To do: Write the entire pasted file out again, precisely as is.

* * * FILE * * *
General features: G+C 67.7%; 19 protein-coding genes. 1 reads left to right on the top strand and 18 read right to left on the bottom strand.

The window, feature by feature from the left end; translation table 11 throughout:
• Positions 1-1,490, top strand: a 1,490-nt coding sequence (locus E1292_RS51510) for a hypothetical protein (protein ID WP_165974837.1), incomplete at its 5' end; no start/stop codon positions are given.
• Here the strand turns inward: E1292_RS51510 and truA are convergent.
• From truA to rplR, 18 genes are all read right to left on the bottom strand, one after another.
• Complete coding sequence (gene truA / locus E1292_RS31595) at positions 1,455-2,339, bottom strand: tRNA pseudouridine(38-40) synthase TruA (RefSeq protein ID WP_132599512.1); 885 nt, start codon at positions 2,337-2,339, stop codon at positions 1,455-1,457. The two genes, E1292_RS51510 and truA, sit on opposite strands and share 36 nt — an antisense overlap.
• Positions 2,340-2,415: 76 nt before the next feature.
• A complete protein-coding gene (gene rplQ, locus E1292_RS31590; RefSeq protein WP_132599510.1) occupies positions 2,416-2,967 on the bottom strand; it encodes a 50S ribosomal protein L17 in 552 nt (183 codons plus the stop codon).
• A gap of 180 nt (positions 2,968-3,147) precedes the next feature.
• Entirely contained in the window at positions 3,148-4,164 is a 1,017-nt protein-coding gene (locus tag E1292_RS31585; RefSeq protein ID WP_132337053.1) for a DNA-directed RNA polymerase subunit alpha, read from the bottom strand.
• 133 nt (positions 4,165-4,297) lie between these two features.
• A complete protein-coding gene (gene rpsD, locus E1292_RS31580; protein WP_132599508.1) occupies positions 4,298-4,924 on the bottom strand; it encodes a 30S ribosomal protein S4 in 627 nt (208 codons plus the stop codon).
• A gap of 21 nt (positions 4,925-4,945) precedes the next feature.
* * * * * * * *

General features: G+C 67.7%; 19 protein-coding genes. 1 reads left to right on the top strand and 18 read right to left on the bottom strand.

The window, feature by feature from the left end; translation table 11 throughout:
• Positions 1-1,490, top strand: a 1,490-nt coding sequence (locus E1292_RS51510) for a hypothetical protein (protein ID WP_165974837.1), incomplete at its 5' end; no start/stop codon positions are given.
• Here the strand turns inward: E1292_RS51510 and truA are convergent.
• From truA to rplR, 18 genes are all read right to left on the bottom strand, one after another.
• Complete coding sequence (gene truA / locus E1292_RS31595) at positions 1,455-2,339, bottom strand: tRNA pseudouridine(38-40) synthase TruA (RefSeq protein ID WP_132599512.1); 885 nt, start codon at positions 2,337-2,339, stop codon at positions 1,455-1,457. The two genes, E1292_RS51510 and truA, sit on opposite strands and share 36 nt — an antisense overlap.
• Positions 2,340-2,415: 76 nt before the next feature.
• A complete protein-coding gene (gene rplQ, locus E1292_RS31590; RefSeq protein WP_132599510.1) occupies positions 2,416-2,967 on the bottom strand; it encodes a 50S ribosomal protein L17 in 552 nt (183 codons plus the stop codon).
• A gap of 180 nt (positions 2,968-3,147) precedes the next feature.
• Entirely contained in the window at positions 3,148-4,164 is a 1,017-nt protein-coding gene (locus tag E1292_RS31585; RefSeq protein ID WP_132337053.1) for a DNA-directed RNA polymerase subunit alpha, read from the bottom strand.
• 133 nt (positions 4,165-4,297) lie between these two features.
• A complete protein-coding gene (gene rpsD, locus E1292_RS31580; protein WP_132599508.1) occupies positions 4,298-4,924 on the bottom strand; it encodes a 30S ribosomal protein S4 in 627 nt (208 codons plus the stop codon).
• A gap of 21 nt (positions 4,925-4,945) precedes the next feature.